Recent Community Music Center graduate Chris Flores, 18, has had rich experiences in his time at CMC. Chris developed not only skills and maturity that come through dedicated musical study, but he built professional know-how as he built and repaired musical instruments in a CMC internship. Chris is taking his CMC experiences, both musical and vocational, to the University of the Pacific, where he recently started as a freshman.

“CMC is very community oriented – it’s in the name.” – Chris Flores

CMC first came into Chris’s life through the tuition-free Mission District Young Musicians Program (MDYMP). He had recently been accepted to San Francisco’s Ruth Asawa School of the Arts (SOTA) and needed to find private viola lessons to support his work there. MDYMP provided those lessons, along with ensemble classes and music theory, giving him a solid foundation to build on at SOTA.


“[Chris] was an absolute joy to teach. Because of his love for music and remarkable work ethic, he made quick progress: about as quick as I’ve ever seen.”– Michael Long, CMC Strings Faculty

Chris first studied with Michael Long, who taught him time management and goal setting, and then Chris worked with viola specialist Paul Espinosa. Michael and Paul helped Chris develop structures, habits, and communication styles he continues to implement in his studies and work outside CMC. MDYMP faculty gave Chris the opportunity to explore new genres and approaches to music-making. He also learned improvisation and soloing from MDYMP faculty member Tregar Otton.

“Chris is very curious and really loves music. Through his own volition, he made the program better for himself and the other students.” -Tregar Otton, MDYMP Faculty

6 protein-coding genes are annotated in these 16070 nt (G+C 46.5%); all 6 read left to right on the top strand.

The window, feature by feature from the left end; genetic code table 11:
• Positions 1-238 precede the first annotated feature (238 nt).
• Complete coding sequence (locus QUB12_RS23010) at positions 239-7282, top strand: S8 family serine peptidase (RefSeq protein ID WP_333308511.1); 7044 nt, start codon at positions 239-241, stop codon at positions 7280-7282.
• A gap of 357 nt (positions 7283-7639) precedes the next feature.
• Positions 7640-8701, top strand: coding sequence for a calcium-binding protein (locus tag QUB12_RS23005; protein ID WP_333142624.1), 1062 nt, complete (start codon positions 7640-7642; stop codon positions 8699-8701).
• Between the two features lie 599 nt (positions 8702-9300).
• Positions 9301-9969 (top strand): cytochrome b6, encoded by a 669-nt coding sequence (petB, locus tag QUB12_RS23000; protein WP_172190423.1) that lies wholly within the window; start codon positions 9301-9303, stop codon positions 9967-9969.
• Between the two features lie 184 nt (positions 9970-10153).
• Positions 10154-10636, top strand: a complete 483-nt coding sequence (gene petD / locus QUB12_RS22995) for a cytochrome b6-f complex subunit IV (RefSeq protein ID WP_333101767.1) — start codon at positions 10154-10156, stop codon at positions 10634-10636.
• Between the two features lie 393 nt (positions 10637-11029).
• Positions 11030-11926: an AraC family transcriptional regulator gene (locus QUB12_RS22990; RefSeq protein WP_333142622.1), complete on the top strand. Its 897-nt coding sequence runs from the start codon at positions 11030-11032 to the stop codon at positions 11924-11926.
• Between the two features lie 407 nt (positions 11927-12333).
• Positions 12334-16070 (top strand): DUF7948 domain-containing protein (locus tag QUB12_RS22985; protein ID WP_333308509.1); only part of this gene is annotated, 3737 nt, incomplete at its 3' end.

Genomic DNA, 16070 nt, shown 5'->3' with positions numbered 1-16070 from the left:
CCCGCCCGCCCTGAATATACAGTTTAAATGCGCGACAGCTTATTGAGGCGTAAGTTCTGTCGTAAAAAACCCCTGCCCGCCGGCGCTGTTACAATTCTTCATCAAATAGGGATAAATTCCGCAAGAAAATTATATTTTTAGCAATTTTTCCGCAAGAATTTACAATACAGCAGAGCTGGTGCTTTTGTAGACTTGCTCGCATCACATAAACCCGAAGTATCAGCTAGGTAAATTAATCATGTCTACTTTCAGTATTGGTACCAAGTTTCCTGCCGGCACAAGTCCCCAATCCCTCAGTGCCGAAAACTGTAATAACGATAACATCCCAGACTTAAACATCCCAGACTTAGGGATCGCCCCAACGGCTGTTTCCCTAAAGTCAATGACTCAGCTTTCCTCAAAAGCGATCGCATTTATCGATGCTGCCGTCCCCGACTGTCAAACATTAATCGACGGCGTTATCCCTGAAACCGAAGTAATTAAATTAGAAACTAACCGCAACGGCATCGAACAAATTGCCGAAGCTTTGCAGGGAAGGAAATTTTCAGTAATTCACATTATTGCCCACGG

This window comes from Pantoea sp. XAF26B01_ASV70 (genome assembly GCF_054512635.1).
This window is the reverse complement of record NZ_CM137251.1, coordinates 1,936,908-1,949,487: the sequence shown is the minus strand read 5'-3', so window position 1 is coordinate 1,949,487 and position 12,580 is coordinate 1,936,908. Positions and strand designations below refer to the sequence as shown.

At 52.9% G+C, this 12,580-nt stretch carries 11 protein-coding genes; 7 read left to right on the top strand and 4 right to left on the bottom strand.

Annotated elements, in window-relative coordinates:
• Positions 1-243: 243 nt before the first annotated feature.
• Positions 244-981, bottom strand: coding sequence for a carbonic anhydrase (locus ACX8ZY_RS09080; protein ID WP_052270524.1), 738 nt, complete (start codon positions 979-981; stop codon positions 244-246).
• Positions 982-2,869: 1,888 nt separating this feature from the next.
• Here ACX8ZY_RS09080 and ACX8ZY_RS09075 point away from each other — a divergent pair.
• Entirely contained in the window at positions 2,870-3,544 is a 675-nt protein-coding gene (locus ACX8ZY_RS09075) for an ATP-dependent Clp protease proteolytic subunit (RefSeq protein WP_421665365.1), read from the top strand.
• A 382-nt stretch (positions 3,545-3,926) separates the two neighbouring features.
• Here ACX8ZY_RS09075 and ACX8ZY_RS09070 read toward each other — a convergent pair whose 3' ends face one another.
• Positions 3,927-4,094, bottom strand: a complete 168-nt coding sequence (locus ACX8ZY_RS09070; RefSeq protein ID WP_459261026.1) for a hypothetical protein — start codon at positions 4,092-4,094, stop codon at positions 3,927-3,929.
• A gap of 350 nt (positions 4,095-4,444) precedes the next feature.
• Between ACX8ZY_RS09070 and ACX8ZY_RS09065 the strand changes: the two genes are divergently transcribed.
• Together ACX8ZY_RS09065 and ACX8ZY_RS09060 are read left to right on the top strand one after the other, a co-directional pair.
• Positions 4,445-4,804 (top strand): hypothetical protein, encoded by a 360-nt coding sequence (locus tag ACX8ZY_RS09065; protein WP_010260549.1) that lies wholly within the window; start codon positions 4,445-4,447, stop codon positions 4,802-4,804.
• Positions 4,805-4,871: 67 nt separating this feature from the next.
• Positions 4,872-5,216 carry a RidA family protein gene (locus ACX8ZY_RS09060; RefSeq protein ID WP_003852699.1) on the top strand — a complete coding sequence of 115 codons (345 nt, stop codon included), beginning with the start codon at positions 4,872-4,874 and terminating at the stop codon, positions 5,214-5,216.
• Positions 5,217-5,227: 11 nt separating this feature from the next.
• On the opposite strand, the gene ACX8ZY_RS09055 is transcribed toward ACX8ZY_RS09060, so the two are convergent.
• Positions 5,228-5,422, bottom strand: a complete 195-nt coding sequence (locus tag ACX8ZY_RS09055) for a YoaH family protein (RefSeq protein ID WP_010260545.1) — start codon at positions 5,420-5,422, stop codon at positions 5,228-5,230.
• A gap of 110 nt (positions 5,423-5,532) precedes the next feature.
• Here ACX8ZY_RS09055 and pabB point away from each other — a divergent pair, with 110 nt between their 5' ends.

Chris’s interest in learning about building and maintaining instruments started during his first year at SOTA on a field trip to visit two luthiers in San Francisco – Roland Feller Violin Makers and Jesse Maschmeyer Violins. He was inspired by what he saw and took matters into his own hands, asking Jesse Maschmeyer to teach him. After Chris demonstrated his dedication and commitment, Jesse agreed to teach Chris as part of a strings internship at CMC.

Throughout his internship, Chris developed professional skills he will use for years to come. In addition to learning how to fix and maintain instruments, he worked with CMC staff and faculty as colleagues introducing him to professional communication styles and giving him, as he says, “a glimpse into the adult world.” Chris plans to focus on health studies in college and is confident that the breadth of skills he developed during his internship will support the deeply interactive work he’ll be doing.

Chris impressed CMC colleagues with his dedication, motivation, and consistent communication. According to Sylvia Sherman, CMC’s Program Director, working with Chris has “opened up our thinking about a new pathway for leadership for CMC’s Young Musicians Program students.” All the staff and faculty who have worked with him over the years agree that his time at CMC has set him up for success wherever the future may take him.

When discussing his time at CMC, Chris shared how inspired he is by the organization’s focus on helping others in the community, especially those with low incomes. Said Chris, “CMC has helped me pursue my dreams. If I wasn’t at CMC, I don’t know where I would be. CMC gave me the tools and instruction I needed to stand amongst my SOTA peers, build my confidence, and learn skills I’ll use throughout my life.”

“Chris has been invaluable to the CMC team. He’s responsive, self-motivated, and kind. We’re so lucky to have him!” – Shannon Koehler, CMC Operations Manager